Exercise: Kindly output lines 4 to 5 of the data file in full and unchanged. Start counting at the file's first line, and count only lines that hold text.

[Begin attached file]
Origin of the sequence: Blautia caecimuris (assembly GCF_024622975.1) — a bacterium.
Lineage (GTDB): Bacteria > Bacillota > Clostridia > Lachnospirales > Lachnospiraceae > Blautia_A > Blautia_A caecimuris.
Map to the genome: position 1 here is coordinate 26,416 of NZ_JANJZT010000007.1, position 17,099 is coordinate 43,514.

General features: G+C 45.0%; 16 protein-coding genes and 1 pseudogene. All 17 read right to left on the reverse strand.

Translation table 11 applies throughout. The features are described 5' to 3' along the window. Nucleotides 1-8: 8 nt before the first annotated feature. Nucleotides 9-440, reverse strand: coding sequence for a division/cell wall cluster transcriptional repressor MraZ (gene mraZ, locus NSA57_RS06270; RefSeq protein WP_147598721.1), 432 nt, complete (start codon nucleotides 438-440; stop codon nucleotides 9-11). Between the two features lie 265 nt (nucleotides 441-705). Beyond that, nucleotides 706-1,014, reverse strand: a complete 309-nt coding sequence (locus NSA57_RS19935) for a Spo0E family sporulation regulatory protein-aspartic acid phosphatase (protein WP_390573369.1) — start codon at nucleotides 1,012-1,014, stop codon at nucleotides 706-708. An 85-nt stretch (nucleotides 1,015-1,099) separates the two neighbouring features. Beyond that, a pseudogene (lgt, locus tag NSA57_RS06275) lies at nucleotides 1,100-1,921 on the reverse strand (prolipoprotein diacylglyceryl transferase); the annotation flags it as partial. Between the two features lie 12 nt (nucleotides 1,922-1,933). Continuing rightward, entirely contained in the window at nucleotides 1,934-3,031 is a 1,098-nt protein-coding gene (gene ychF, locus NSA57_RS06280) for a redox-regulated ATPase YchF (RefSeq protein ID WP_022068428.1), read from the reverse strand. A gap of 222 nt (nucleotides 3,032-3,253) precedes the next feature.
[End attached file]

General features: G+C 45.0%; 16 protein-coding genes and 1 pseudogene. All 17 read right to left on the reverse strand.

Translation table 11 applies throughout. The features are described 5' to 3' along the window. Nucleotides 1-8: 8 nt before the first annotated feature. Nucleotides 9-440, reverse strand: coding sequence for a division/cell wall cluster transcriptional repressor MraZ (gene mraZ, locus NSA57_RS06270; RefSeq protein WP_147598721.1), 432 nt, complete (start codon nucleotides 438-440; stop codon nucleotides 9-11). Between the two features lie 265 nt (nucleotides 441-705). Beyond that, nucleotides 706-1,014, reverse strand: a complete 309-nt coding sequence (locus NSA57_RS19935) for a Spo0E family sporulation regulatory protein-aspartic acid phosphatase (protein WP_390573369.1) — start codon at nucleotides 1,012-1,014, stop codon at nucleotides 706-708. An 85-nt stretch (nucleotides 1,015-1,099) separates the two neighbouring features. Beyond that, a pseudogene (lgt, locus tag NSA57_RS06275) lies at nucleotides 1,100-1,921 on the reverse strand (prolipoprotein diacylglyceryl transferase); the annotation flags it as partial. Between the two features lie 12 nt (nucleotides 1,922-1,933). Continuing rightward, entirely contained in the window at nucleotides 1,934-3,031 is a 1,098-nt protein-coding gene (gene ychF, locus NSA57_RS06280) for a redox-regulated ATPase YchF (RefSeq protein ID WP_022068428.1), read from the reverse strand. A gap of 222 nt (nucleotides 3,032-3,253) precedes the next feature.